The 33rd AGUASAN Workshop on the topic “Circular economy – transforming waste into resources” took place in Spiez, Switzerland from June 26 to 30, 2017. The main focus was analyzing successful and failed approaches for transitioning from linear to circular water and sanitation models.
Circular economy has great potential to drive the Water and Sanitation 2030 Agenda forward because it aligns directly with the Sustainable Development Goal (SDG) 6.3 of improving water quality and substantially increasing recycling and safe reuse globally and SDG 6.4 of substantially increasing water-use efficiency across all sectors and ensuring sustainable withdrawals.
Fig. 1: Graph Circular Economy
The Swiss Water and Sanitation Consortium was present with five representatives from four different organizations: Helvetas Swiss Intercooperation, Swiss Red Cross, Caritas Switzerland and Terre des hommes. The following contributions were made:
- The Swiss Red Cross presented a poster on menstrual hygiene management in Nepal (poster will follow)
- Caritas Switzerland presented a poster on Blue Schools in Bangladesh: a promising way to teach reduce, reuse and recycle: Poster_Blue_Schools_Aguasan_Workshop_Caritas_Bangladesh_2017
- Terre des hommes and Caritas jointly facilitated a clinical case on Blue School 2.0. During several group working sessions, a solution was developed on how to transition from a linear Blue School to a circular Blue School and how to teach circular economy through a learning-by-doing approach in school. The results of the discussions were presented as flip charts/ diagrams, as shown below:Fig 2. Circular Flows in a Blue School
Fig 3. Circular business model for Blue Schools
Fig 4. Success criteria for Blue Schools
The third regional workshop in Asia took place from 14 to 17 November 2016 in Bardiya, Nepal. Once more, the regional workshop has provided an inspiring platform of exchange for the regional teams across Nepal and Bangladesh. The teams presented their good practices and lessons learned drawn from Consortium projects in the form of innovative videos and posters, which created an enthusiastic atmosphere of mutual learning and collaboration. The workshop has also been successful at clarifying specific technical issues related to water quality, handwashing and functionality of public latrines. For example, to improve water quality at point of use, the participants came to the following conclusion: The projects need to:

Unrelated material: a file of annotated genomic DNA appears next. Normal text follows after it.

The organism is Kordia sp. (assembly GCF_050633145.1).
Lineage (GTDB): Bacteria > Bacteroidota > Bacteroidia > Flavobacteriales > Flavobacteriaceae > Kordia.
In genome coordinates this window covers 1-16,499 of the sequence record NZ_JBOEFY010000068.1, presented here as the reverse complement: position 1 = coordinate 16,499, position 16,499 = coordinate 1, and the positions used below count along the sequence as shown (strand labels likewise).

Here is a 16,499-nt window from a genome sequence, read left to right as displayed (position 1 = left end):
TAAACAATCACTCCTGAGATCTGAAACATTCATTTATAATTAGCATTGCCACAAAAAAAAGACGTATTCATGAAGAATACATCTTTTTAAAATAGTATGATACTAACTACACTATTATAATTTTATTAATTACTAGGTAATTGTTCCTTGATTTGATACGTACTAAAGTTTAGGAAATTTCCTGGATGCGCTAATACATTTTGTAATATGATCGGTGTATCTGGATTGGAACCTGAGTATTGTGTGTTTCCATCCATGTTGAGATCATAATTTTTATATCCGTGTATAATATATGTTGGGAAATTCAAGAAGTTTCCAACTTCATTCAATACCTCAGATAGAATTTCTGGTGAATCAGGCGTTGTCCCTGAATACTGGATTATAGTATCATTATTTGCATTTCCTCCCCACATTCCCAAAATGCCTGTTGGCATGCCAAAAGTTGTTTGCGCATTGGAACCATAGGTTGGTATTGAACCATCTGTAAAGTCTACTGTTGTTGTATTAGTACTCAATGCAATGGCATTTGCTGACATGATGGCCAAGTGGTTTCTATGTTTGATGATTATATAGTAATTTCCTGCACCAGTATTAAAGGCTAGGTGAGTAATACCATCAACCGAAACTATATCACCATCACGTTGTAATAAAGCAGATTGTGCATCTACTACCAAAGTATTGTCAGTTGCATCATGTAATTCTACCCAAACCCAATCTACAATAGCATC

- follow the Water Safety Plan concept
- ensure the use of household water treatment systems such as filters
- induce behavior change at household level and provide private taps.
Furthermore, the teams could benefit from expert advice given by Olivier Magnin (Swiss Agency for Development and Cooperation, Global Program Water) and Manohara Khadka (Swiss Agency for Development and Cooperation country office Nepal), who participated at the whole workshop, and Ursula Schmid (Program Coordinator Nepal, Consortium Focal Point Swiss Red Cross), who attended the workshop during 3 days. An input on SDGs and Integrated Water Resource Management from an invited external expert of the Institute for Social and Environmental Transition in Nepal was very much appreciated by the participants and ended in enriching discussions among the participants.
On the third day, the teams visited the Joint Emerging Town Project, which aims at improving access to water and environmental sanitation in the town of Katarniya in Nepal’s Bardiya district. For planning purposes, joint action plans were developed for the year 2017 at intra- and inter-country levels. To conclude, the teams evaluated advantages and disadvantages of working as a Consortium in the Asia Region which will be evaluated in an internal review of the Consortium.
In Nepal, different medias have covered news on the solar lifting drinking water supply system, which was implemented by a Consortium project in villages of the Dailekh District. Their main massage is that villagers are happy benefiting from the new technology getting water nearby their houses.
The report broadcasted on Nepal Television (link) and the articles in the national daily newspaper Naya Patrika and the Kekrebihar daily newspaper of Surkhet district point out, that prior to the installation of this system, villagers had to walk long distances every day in order to fetch water. “The solar lift system made it possible to pump water up to the hill and provides water nearby the village, something I had never imagined”, the villager Top Bahadur Thapa explains. Mr. Mohan Bhatta, technical Coordinator of the project, says that the solar lift can pump water up to 90m height and 17 taps are to be installed for distribution. He adds, that ponds are constructed above the sources in order to ensure enough water discharge. The community has established an operation and maintenance fund, which ensures the long run of the system. According to the team Leader of the project, Madan Raj Bhatta, the Water Use Master Plan (WUMP) - instrument for local actors to address water management issues - has helped in identifying places, where the real need of such technology to serve the community is. The water supply system is presented as an example for development with a new technology, from which the community can benefit from.
More information: Solar lifting drinking water supply system